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Moneyball or Moneylearning?

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September 27, 2011 05:53 pm

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MoneyballI admit, after nearly 15 years in the field I have grown a bit tired of all the metaphors we try to apply to education. I can’t help but roll my eyes when I hear someone say the No Child Left Behind act forces all kids to jump over a high bar in track, or something like that. For the record, asking all kids to be prepared for college and career is NOT the same as asking random athletic feats of them. Or some advocates claim that education should be more like medicine, that doctors train for years in clinical settings,  have a general level of shared content knowledge, and are in touch with the latest research. Yes, doctors study longer, and yes, doctors engage in long, work-based learning that would be a great model for teachers. But news flash: the quality of care you get varies greatly by which doctor you go to. For example, in the pediatric field, some doctors are on board with delayed vaccinations schedules, some are in tune with the latest developments in detecting autism, and some are not. If you get cancer, are you going to just go to your local hospital or are you going to check out all your options, and if you can afford it, get checked out at Sloan Kettering or Mayo Clinic? And yup, low-income families are disadvantaged in health care, too.

That being said, when I saw the new movie Moneyball this weekend I couldn’t help but notice the parallels between the film and education. The movie is based on the true story of Billy Beane, a Major League Baseball general manager played by Brad Pitt who built a winning team on a tiny budget by using statistical data to find the best and cheapest players.

When Pitt’s character tries to bring hard data into the room full of baseball scouts with 30+ years of experience, he finds resistance as the scouts talk about the “art” of finding good players and how their knowledge can’t be replaced by data. However, pressed by a lack of resources, he persists and uses data to identify the best players he can get for his money, eventually improves the outcomes for his team. Even better, he’s more cost effective – the high-rolling Yankees pay far more per run than the poorly funded Oakland As.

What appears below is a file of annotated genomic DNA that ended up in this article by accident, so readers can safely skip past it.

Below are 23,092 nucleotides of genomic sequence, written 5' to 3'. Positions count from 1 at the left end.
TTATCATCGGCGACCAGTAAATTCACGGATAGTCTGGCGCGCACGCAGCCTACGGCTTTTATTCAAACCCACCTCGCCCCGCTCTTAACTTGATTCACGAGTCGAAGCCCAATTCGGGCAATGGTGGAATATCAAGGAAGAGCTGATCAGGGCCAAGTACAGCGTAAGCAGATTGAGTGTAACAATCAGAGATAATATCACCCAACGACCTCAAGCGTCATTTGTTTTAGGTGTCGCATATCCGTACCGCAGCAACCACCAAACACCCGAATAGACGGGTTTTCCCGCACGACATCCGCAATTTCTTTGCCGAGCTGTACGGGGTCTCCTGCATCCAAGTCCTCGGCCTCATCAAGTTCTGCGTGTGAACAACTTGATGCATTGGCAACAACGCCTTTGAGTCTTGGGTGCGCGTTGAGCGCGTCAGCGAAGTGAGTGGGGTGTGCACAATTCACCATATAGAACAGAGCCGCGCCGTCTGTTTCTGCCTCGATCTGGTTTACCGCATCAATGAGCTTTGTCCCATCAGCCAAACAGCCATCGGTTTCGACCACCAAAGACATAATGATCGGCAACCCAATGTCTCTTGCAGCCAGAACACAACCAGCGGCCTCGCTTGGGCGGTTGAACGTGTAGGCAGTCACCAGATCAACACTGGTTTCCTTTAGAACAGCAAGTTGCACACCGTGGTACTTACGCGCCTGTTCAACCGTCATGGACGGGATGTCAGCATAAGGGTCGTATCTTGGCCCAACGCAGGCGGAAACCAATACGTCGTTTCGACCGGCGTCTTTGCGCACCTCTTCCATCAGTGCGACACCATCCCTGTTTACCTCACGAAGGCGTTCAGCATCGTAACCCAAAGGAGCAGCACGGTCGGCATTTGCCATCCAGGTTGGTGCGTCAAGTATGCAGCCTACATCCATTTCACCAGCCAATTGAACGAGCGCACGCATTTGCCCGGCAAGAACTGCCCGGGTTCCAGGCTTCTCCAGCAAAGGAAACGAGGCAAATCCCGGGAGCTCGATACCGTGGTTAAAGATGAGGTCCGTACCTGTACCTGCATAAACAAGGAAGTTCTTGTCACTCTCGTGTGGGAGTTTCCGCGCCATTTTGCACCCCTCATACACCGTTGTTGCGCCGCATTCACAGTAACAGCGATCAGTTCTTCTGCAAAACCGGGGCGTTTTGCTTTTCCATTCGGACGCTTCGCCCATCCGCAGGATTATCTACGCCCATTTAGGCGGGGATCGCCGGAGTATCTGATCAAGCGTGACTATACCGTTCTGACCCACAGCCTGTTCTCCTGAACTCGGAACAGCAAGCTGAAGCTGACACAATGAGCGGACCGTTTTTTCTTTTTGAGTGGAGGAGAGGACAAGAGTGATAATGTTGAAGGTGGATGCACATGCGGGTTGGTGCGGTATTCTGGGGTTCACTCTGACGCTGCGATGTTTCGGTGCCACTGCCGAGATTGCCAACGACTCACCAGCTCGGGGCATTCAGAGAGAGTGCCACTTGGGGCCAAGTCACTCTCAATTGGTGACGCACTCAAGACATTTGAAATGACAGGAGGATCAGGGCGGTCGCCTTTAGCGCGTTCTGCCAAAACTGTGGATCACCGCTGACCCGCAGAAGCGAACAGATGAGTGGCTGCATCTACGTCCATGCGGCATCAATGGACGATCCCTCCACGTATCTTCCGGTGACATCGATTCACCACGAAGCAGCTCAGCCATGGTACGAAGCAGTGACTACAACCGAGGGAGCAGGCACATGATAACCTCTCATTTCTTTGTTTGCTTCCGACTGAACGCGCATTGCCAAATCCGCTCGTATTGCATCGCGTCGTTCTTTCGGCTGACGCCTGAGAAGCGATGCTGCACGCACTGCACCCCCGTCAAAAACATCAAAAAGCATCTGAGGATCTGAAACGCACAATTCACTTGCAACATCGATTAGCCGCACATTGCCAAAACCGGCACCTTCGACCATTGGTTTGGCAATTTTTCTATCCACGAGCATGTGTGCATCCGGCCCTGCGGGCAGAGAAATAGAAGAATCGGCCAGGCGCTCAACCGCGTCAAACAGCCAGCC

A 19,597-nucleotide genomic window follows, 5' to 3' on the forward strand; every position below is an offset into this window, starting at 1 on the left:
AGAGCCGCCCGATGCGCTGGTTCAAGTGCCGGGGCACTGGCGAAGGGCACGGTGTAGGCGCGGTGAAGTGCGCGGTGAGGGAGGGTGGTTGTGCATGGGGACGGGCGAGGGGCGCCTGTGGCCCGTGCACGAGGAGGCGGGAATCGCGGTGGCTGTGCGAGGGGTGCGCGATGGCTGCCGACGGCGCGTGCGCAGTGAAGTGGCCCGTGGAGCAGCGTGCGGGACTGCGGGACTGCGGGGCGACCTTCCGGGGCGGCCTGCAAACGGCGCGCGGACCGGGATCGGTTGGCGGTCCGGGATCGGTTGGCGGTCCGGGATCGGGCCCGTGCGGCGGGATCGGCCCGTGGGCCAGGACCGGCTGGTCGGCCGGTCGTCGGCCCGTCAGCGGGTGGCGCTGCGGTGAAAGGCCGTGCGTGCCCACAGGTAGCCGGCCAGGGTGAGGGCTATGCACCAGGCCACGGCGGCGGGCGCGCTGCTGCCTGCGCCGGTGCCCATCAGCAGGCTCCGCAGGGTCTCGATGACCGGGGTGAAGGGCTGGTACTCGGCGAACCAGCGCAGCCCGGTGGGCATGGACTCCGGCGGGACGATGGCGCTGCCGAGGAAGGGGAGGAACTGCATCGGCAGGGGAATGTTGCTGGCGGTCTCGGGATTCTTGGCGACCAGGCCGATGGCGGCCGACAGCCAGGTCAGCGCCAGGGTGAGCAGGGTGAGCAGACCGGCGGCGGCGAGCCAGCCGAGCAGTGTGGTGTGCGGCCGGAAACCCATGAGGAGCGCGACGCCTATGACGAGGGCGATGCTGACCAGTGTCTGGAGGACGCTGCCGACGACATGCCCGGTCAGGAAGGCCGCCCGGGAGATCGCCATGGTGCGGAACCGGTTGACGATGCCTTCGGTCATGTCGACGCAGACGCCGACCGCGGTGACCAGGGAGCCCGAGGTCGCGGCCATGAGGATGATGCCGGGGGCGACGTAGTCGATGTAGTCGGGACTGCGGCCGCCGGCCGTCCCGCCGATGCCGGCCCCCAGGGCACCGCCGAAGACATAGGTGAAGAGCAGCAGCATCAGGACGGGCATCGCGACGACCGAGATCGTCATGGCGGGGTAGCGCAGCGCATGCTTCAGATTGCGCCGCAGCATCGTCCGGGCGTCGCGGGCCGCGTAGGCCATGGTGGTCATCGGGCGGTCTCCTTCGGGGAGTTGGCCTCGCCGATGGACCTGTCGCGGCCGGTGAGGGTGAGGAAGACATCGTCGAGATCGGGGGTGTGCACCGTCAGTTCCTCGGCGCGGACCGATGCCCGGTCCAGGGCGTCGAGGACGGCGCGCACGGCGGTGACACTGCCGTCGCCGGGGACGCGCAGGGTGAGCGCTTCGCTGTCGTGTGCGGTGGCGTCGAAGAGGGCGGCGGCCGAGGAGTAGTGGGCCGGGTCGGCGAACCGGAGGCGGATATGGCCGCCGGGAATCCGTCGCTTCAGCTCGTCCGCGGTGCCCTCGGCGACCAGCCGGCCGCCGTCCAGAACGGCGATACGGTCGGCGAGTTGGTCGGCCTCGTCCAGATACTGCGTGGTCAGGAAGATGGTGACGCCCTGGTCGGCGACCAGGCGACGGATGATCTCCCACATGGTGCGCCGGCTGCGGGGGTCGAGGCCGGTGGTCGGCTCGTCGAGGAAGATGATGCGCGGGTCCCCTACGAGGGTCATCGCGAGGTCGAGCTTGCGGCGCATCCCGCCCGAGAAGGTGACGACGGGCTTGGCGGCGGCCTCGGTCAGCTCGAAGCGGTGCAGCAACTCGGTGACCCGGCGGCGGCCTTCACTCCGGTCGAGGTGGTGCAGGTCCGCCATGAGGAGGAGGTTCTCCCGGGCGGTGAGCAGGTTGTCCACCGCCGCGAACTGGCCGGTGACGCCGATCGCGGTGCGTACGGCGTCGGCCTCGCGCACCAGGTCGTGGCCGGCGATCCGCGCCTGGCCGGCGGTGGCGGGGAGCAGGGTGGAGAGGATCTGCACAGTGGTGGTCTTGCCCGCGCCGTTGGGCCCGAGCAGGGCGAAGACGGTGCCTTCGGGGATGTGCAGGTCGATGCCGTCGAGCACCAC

The concept reminded me of some of the debates surrounding the use of data for instruction. Fortunately, we’re to the point in American education where we know we need to do it, but there is still resistance from those who feel we can’t sum up a child’s educational needs in statistics or test scores. To some extent that’s true – anyone who has seen a teacher in action knows that it is definitely an art. But can we be more cost-effective and get better results for our children by using data? You bet.

The same goes for the use of technology in learning. Not just data, but data-driven systems like those used by School of One and Carpe Diem and many other schools to really fine-tune a child’s educational experience. If we have the data, why not use it to get better outcomes for the children who are already at such a disadvantage? Why not let teachers take the power of that data and use it to be even more effective, just like the batters on Brad Pitt’s team who looked at their strike zone data and figured out they should really only be swinging at the low inside balls.

Firms like ERS are out there helping districts make the best use of their resources. In these uncertain budget times, all schools and districts should be looking at every piece of data available to figure out how they can best use the resources they have to make a difference for their students. We’ve come a long way in ensuring that states have the data systems to make that possible. Now we just need to use them – and the outcome is far more important than the World Series. As Brad Pitt’s character says, “All that matters is that you win the last game of the season.” In education, the equivalent is ensuring that every child graduates career and college ready.

Terri Duggan Schwartzbeck is a the Alliance’s senior policy associate. Follow her on Twitter at twitter.com/territhinks.

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